Yesterday I made up a big batch of spaghetti sauce and used up the last two quarts of my Two Rock tomatoes. I am really ready for Spring.

 

Spring has Sprung

A.V. Walters

We’ve been busy here in Empire. We’re gearing up to build—and hoping that the snow will melt in time for construction. Spring is making inroads into winter’s territory. Here in Empire, there’s a big patch of ground making itself visible in our front yard. Once it gets started, you can almost watch it by the hour. Yesterday, robins appeared. Neighbors whom we haven’t seen in months have started to take walks around town and in front of our house. Spring is here. (But the tapwater has yet to get the memo. It’s still 34 degrees. I can hardly wait for it to warm up enough so that I can turn off the water.)

Of course, Cedar/Maple City (only 15 minutes away) was the season’s big winner in the snow department. We went there yesterday—it took snowshoes to get us to the building site. Snow is still at least knee-deep there, mushy, crusty, difficult to maneuver snow. It’s a case of hurry-up-and-wait. We’ve fetched our tomato cages and buckets, in preparation of the bucket garden–but one look at the site and we just sighed. (We’ll need to fence the garden, the deer here are voracious.) I’m anxious to get back to my gardening.

I’ll report more as the situation develops. In the meantime, perhaps I can update the emu situation from Two Rock.

Ahhhh, Shoes…

A.V. Walters–

I did a laundry run, yesterday. I gambled, and wore shoes. It’s the first time I’ve stepped out of the house, in shoes, since November. What lightness of being! What fleetness of Foot! I’ve loved winter, but at some point, it’s a relief not to have to pull on your hefty winter boots. That’s not to say that the snow is gone—or that it’s warm. But for a trip to town with laundry, it’s finally a safe bet that the roads and parking lots will be clear of the slippery stuff

We’re suffering from faux-Spring. You look out and it’s sunny. We can even see some dirt. There’s a snow-free zone around trees, and on sidewalk areas that have been kept relatively clear of snow. But when you step out, it’s beyond brisk, mid-twenties. I neglected to pull on my thermal layer before heading out for the Laundromat, and I paid for it in chill. Today it even snowed a bit. Winter isn’t finished with us yet.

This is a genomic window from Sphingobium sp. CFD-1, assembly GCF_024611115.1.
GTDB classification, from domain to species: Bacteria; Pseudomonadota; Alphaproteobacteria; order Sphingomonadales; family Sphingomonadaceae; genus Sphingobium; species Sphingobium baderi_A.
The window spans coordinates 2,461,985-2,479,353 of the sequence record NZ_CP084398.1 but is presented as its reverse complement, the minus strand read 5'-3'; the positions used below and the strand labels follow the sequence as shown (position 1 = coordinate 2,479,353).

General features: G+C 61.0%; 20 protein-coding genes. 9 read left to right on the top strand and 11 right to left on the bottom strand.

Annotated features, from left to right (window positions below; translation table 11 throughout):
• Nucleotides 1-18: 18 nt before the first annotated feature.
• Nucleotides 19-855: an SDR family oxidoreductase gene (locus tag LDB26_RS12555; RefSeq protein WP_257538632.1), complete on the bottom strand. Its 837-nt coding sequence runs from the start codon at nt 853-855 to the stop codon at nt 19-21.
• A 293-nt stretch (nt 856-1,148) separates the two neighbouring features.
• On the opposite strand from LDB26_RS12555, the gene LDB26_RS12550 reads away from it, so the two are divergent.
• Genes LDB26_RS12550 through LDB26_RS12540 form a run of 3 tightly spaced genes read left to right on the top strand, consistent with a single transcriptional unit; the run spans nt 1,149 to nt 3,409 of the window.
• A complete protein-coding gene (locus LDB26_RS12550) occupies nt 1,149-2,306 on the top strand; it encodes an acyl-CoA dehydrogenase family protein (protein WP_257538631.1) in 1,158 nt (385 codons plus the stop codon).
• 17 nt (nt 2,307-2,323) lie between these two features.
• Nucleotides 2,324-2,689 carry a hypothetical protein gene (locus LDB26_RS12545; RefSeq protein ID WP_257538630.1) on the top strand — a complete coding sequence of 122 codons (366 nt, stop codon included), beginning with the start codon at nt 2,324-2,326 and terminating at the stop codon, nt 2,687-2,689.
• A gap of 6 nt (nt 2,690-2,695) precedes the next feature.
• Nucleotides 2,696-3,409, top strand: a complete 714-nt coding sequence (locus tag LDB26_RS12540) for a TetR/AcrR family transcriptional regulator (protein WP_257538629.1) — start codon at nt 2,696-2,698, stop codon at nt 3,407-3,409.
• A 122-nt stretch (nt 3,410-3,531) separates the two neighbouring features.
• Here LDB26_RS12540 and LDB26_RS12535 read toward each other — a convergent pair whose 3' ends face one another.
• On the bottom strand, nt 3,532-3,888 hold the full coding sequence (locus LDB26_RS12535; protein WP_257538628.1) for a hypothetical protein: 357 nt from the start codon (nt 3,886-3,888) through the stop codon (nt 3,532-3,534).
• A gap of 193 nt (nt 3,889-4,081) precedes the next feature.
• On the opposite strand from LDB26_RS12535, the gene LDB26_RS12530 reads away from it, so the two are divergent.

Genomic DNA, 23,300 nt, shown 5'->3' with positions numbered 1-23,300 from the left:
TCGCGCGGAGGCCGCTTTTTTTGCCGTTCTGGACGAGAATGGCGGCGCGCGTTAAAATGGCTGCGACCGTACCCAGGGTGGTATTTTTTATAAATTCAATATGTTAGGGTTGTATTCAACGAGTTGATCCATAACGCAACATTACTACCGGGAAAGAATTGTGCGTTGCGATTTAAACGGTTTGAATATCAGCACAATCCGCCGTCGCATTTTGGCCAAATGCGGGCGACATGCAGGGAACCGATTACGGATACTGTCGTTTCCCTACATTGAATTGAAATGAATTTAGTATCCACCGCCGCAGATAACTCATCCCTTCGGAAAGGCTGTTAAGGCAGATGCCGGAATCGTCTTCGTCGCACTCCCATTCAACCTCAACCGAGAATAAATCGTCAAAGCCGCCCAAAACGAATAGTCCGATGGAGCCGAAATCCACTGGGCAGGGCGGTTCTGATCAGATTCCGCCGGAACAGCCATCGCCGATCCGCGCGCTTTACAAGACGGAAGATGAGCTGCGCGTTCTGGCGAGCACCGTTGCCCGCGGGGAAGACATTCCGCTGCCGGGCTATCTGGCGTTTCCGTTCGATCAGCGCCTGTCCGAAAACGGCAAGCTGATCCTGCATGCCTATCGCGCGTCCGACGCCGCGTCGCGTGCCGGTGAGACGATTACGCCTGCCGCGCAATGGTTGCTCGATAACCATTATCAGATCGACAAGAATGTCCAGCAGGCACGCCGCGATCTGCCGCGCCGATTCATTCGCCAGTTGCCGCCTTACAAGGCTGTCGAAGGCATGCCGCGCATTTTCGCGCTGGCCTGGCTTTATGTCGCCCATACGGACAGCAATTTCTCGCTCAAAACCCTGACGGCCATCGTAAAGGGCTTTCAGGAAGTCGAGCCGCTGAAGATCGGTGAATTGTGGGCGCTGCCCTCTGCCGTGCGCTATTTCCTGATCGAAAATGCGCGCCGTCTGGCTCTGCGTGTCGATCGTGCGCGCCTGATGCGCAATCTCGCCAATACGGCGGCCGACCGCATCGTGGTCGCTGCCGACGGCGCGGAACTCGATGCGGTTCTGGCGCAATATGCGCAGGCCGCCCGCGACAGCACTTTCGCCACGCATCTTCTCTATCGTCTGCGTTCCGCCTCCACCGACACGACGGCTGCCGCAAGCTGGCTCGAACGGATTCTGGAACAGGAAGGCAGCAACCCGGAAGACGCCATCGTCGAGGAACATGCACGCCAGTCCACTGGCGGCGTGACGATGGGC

Shoes, though, that’s a big step. (Pun intended.) And, it gives you big ideas. Gardening. Building. Picking berries. Oh, yeah, and even sandals!

Maybe Too Much of a Good Thing

A.V. Walters

We all want our food to be safe. We all think that one of the roles of government is to ensure a safe food supply. And they are trying. (Take that any way you like.) There’s regulation pending that would make it hard for organic and small farmers to sell produce. You see, growing food isn’t a spotless operation. It’s done in dirt. Major producers can afford the equipment (and use the chemicals) that give you that pristine, scrubbed, (and not nearly as fresh) produce. Small farmers and roadside stands can’t. It’s as simple as that. Note that most of the outbreaks of food borne disease aren’t coming from small sustainable producers–they’re coming from Big Ag. We need to amend the proposed regulations to provide exemptions for sustainable producers. What looks like a good thing actually favors Big Ag over traditional farming. For more information or to make a comment supporting change to the proposed rules, click on the link. http://salsa3.salsalabs.com/o/50865/p/dia/action3/common/public/?action_KEY=12303

The Orphan Garden

Good Enough

A.V. Walters

The garden this year is an orphan garden. Though we planted it, and we care for it, it’s not really ours. We didn’t do our usual big production garden. We cheated and used older seeds (some of which never did germinate.) We transplanted volunteers and moved things around—so much so that now I’m not sure what’s what. Then, late in the game, one of the farm tenants dropped off two orphan tomatoes—of course, root bound, and those went in, too.

Still, watering and weeding it has been a pleasure. It’s that quiet, steady, work that inspires why I garden in the first place.

There’s a chicken in the garden this year—it happens sometimes that a chicken escapes the barn and sets up housekeeping in some corner. Usually nobody goes looking for them and they forage and do pretty well. This one likes snails. If I see that shiny, post-slime evidence of a snail on one of the plants, I root around in the bucket and find the culprit. I’ve been giving the snails to the chicken, and now she follows me around the garden. Somewhere over there, there are eggs, but I’m not looking.

The tomatoes (even the stragglers) are doing well and have baby green tomatoes hiding in a lacework of yellow flowers. The peppers are in bloom and the various squashes are all growing gangbusters. I just wish I knew what they were. I know there are pumpkins, zucchini, acorn, delicatta (my favorite), butternut and maybe crookneck squashes. I’m uncertain about the rest. The cucumbers (3 lemon and one regular) are filling out and reaching up for the sun. I think there’s a French melon plant in there, but only time will tell.